Another upside of cloud hosting is the ability to get back up and running quickly after a disaster or emergency situation. Decentralizing your data allows you the flexibility to access important information whenever you need it, from whatever device you have available.

Security

Many cloud detractors cite security is a reason why they won’t engage with the service. This group prioritizes maintaining complete control of company data from start to end. They would rather entrust their IT security to an in-house team of experts.

However, cloud providers are actually better positioned to provide data security than any individual business. Cloud providers have dedicated teams that are specifically tasked with keeping the entire cloud network safe. Most organizations, especially small businesses, don’t have the resources to stay on the cutting edge of network security. Even a robust internal IT team would have trouble matching the security capabilities of a cloud host, as security is just one aspect of an in-house IT team’s responsibility.

Also, it’s important to remember that your internal security protocols are only as strong as your weakest user. System users (people) are the greatest weakness to a secured system. Keeping sensitive information off your local servers can actually protect your business from an accidental breach, employee theft or corporate espionage.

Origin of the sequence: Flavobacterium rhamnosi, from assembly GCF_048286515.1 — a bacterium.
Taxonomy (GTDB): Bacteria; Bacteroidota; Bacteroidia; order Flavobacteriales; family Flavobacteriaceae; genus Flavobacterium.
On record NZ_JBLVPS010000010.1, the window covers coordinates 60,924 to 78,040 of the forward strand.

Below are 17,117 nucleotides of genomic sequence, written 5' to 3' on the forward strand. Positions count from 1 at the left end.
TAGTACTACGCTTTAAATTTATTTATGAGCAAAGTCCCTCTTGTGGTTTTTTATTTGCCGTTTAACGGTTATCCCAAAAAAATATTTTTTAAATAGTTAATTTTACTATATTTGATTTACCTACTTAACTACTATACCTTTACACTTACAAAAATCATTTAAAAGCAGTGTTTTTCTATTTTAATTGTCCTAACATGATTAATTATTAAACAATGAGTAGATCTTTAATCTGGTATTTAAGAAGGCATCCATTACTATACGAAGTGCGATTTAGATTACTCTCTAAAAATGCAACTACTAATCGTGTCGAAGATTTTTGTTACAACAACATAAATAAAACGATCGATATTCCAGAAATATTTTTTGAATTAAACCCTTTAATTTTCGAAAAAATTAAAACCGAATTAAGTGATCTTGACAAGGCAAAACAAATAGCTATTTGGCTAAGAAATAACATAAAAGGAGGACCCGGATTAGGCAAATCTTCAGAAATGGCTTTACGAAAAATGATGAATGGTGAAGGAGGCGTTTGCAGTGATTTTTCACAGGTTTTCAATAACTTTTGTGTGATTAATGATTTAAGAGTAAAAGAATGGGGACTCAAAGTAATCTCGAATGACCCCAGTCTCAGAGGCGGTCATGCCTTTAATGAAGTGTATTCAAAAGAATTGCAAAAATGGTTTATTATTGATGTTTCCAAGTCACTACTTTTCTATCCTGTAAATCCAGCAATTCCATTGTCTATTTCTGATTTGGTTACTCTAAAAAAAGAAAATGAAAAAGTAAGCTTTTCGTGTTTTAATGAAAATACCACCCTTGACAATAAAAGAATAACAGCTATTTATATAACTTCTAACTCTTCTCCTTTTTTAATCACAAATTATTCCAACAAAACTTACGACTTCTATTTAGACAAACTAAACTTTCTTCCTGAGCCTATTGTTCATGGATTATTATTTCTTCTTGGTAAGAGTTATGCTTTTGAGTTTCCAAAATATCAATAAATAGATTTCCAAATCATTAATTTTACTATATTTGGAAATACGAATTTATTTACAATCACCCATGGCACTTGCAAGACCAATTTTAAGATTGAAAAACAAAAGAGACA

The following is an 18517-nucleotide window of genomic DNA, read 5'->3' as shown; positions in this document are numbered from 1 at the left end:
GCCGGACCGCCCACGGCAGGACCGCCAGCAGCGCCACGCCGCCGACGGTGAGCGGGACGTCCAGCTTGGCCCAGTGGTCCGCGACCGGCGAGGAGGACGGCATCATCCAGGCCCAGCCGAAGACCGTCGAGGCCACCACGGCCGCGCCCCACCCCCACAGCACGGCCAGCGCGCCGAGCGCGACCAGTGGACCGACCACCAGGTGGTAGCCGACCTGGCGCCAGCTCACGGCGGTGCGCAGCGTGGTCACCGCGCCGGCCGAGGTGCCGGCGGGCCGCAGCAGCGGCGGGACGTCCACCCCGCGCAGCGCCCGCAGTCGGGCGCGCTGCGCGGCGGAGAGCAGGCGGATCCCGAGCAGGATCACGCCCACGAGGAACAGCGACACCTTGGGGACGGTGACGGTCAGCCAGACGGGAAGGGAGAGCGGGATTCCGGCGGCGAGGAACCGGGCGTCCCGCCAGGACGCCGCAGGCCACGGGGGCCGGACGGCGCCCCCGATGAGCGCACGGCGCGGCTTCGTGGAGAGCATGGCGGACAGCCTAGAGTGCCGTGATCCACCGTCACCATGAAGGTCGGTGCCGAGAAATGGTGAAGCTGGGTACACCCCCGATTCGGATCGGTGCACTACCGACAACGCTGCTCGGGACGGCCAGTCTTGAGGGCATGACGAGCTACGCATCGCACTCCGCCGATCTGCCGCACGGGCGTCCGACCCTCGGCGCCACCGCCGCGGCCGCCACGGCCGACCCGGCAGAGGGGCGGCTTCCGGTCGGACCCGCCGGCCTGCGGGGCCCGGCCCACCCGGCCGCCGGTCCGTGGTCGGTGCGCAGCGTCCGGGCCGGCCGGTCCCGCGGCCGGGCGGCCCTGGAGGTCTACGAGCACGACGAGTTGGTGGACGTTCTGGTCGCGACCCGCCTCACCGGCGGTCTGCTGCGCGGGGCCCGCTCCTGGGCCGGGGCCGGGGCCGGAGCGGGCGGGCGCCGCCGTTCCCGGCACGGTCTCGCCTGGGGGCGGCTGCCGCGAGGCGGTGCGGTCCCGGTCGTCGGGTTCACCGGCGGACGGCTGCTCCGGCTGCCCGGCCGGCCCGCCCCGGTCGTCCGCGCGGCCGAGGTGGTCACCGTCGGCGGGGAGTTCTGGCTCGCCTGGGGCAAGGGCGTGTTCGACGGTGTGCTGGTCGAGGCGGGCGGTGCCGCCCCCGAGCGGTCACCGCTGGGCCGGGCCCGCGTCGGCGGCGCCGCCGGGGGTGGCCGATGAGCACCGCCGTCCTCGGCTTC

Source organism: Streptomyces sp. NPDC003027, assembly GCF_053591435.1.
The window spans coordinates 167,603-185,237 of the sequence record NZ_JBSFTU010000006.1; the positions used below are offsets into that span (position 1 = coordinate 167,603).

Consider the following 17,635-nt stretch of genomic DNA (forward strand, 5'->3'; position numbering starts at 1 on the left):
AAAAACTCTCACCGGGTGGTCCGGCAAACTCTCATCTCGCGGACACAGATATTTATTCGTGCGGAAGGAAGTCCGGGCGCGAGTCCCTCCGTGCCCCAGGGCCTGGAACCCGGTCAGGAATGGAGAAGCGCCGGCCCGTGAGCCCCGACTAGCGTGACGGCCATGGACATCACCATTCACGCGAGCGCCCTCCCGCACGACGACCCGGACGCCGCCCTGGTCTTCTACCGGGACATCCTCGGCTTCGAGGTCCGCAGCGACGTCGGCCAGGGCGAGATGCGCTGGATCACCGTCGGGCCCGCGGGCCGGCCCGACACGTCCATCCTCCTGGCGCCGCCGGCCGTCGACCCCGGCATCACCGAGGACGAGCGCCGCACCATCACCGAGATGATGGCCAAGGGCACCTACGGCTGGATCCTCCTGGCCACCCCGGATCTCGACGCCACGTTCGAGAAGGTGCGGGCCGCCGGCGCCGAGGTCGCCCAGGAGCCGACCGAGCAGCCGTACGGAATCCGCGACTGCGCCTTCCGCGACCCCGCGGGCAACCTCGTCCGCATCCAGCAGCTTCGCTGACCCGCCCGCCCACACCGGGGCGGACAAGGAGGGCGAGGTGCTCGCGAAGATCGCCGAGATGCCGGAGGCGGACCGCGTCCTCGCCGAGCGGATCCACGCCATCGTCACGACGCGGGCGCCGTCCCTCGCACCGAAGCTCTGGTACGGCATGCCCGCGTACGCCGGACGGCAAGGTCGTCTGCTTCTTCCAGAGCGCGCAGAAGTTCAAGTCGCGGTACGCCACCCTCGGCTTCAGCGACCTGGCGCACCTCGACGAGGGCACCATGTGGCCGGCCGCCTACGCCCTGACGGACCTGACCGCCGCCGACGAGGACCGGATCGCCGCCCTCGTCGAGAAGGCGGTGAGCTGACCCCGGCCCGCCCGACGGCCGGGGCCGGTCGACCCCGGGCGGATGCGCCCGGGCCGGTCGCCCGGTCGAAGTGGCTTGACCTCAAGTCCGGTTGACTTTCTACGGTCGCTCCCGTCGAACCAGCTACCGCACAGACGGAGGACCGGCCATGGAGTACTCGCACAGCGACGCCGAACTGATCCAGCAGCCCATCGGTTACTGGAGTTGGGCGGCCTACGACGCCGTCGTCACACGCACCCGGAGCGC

The Final Case

Is cloud hosting right for absolutely everyone? Probably not. However, the scalability, flexibility and security of the cloud makes it an attractive and affordable choice for small and medium-sized businesses.

If you’d like to know more about how cloud hosting can help your business, give BITS a call. Our IT security experts can provide a professional analysis of your vulnerabilities and network needs.

By | 2018-10-30T05:45:15+00:00 October 30th, 2018|Hosting Services, IT Services|

Why Cheap Threat Protection Isn’t Saving You Money

Today’s digital landscape is fraught with security pitfalls. In the pioneer days of the internet, hackers mostly went after digital conquests to gain notoriety or for the thrill of getting past the most advanced security setups of that early digital period. In 2018, however, that hacker mentality has long been replaced by a different ethos.